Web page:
Prof alim Abdool Karim File picture: Bongani Mbatha/African News Agency (ANA)
Prof alim Abdool Karim File picture: Bongani Mbatha/African News Agency (ANA)

9 010 new Covid-19 cases and 344 more deaths as experts say research on new SA variant must be sped up

By Lou-Anne Daniels, Baldwin Ndaba Time of article published Jan 18, 2021

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Cape Town - South Africa has recorded 9 010 new cases and a further 344 Covid-19 related deaths over the past 24 hours, Health Minister Zweli Mkhize confirmed on Monday.

Of the deaths recorded on Monday, 91 were from KwaZulu-Natal, 88 from the Western Cape, 66 from the Eastern Cape, 63 from Gauteng 13 from the Northern Cape, 12 from Mpumalanga and 11 from the Free State.

The cumulative number of cases in the country now stands at 1 346 936 and the death toll at 37 449.

Recoveries now stand at 1 117 452 , representing a recovery rate of 83%.

Over the past 24 hours, 39 901 new tests were conducted, bringing the total number of tests carried out since the start of the coronavirus outbreak to 7 653 371, according to Mkhize.

New virus variant spreading faster

World-renowned epidemiologist Professor Salim Abdool Karim said the second wave was no different to the one experienced in the UK, US and other parts of the world. However, the virus had spread faster in most of the coastal areas of the Western Cape and KwaZulu-Natal, he said.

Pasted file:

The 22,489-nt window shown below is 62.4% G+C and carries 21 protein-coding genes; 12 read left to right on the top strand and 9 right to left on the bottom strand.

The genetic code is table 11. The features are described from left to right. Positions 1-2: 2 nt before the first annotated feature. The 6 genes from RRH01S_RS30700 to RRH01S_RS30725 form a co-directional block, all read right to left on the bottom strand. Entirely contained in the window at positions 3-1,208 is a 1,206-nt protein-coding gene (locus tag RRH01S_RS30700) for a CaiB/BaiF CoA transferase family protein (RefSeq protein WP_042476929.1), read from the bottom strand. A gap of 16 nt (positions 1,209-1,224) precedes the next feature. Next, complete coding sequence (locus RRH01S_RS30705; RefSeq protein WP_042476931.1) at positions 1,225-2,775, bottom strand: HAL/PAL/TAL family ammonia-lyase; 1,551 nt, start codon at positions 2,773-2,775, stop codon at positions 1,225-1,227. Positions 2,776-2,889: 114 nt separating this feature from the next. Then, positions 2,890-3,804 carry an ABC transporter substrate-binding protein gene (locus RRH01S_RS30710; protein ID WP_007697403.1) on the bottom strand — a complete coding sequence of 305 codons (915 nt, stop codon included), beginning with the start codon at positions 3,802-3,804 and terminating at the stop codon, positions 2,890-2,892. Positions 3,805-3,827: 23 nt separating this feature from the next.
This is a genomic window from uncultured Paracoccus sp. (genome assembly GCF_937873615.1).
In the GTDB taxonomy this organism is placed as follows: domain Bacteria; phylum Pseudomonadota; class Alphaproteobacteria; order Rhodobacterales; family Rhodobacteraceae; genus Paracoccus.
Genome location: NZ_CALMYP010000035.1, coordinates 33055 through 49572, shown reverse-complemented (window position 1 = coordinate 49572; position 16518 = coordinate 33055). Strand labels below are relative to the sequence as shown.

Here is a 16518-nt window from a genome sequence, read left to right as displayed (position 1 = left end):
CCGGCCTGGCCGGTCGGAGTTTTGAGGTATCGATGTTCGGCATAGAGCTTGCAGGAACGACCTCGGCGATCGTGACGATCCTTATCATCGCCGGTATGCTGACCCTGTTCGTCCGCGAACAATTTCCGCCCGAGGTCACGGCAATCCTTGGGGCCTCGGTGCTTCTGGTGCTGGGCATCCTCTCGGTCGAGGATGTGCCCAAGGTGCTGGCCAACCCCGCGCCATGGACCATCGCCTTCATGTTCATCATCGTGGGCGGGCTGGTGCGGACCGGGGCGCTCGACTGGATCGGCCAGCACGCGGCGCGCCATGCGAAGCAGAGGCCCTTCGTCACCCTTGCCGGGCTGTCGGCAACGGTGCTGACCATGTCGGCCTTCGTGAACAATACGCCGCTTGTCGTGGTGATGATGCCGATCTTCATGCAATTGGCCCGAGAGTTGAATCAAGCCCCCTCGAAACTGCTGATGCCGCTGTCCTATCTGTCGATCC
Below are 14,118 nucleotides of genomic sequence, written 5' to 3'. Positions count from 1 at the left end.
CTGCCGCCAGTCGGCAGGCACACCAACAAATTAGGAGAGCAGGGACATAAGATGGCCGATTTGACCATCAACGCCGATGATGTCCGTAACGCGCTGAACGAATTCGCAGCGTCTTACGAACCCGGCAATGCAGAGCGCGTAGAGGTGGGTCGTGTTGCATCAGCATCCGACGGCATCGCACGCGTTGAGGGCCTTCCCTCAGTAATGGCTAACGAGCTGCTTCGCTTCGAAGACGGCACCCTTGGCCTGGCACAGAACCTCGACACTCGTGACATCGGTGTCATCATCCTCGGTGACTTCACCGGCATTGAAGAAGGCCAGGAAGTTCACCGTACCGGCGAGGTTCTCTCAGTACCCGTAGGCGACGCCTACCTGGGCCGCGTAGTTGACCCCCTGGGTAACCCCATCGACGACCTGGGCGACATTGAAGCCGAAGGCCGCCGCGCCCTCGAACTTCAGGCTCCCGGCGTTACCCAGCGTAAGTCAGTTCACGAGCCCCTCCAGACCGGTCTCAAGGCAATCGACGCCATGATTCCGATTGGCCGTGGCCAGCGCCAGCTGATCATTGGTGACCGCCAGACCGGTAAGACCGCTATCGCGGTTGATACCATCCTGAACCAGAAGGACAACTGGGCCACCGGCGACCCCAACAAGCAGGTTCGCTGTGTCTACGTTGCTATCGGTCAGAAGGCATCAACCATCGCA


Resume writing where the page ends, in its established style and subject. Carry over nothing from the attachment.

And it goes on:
Karim and Health Minister Zweli Mkhize were part of a panel of experts who were discussing the impact of the second wave of the virus on the country.

The panellists were unanimous that research on the impact of the new variant should be accelerated.

According to them, the variant was spreading quickly in the Western Cape and KwaZulu-Natal.

“There is no evidence that this variant is more severe,” Karim said.

He said that the risk of dying was similar to the risk in the first wave of the virus in the country.

“It is spreading faster. We do not yet have any answer on it. We are still working on it. A date is not yet available,” Karim said.

However, he said the Pfizer and Moderna vaccines have proved to be 95% effective in dealing with the virus.

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